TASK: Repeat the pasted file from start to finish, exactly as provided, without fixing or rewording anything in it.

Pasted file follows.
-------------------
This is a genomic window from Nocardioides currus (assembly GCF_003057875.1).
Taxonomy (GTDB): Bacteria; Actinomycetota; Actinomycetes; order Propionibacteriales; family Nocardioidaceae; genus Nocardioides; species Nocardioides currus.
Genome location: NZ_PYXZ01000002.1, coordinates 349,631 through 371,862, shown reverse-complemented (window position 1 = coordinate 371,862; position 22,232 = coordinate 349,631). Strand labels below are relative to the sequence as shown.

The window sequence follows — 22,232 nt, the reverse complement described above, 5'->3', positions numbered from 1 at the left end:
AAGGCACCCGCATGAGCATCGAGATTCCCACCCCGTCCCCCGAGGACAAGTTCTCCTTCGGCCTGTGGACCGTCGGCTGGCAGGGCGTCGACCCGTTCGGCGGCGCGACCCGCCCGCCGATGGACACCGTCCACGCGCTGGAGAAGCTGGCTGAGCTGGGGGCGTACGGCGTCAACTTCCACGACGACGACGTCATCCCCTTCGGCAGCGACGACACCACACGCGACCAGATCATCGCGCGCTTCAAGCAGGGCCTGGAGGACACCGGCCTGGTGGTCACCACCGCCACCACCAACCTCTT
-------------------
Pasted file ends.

This is a genomic window from Nocardioides currus (assembly GCF_003057875.1).
Taxonomy (GTDB): Bacteria; Actinomycetota; Actinomycetes; order Propionibacteriales; family Nocardioidaceae; genus Nocardioides; species Nocardioides currus.
Genome location: NZ_PYXZ01000002.1, coordinates 349,631 through 371,862, shown reverse-complemented (window position 1 = coordinate 371,862; position 22,232 = coordinate 349,631). Strand labels below are relative to the sequence as shown.

The window sequence follows — 22,232 nt, the reverse complement described above, 5'->3', positions numbered from 1 at the left end:
AAGGCACCCGCATGAGCATCGAGATTCCCACCCCGTCCCCCGAGGACAAGTTCTCCTTCGGCCTGTGGACCGTCGGCTGGCAGGGCGTCGACCCGTTCGGCGGCGCGACCCGCCCGCCGATGGACACCGTCCACGCGCTGGAGAAGCTGGCTGAGCTGGGGGCGTACGGCGTCAACTTCCACGACGACGACGTCATCCCCTTCGGCAGCGACGACACCACACGCGACCAGATCATCGCGCGCTTCAAGCAGGGCCTGGAGGACACCGGCCTGGTGGTCACCACCGCCACCACCAACCTCTT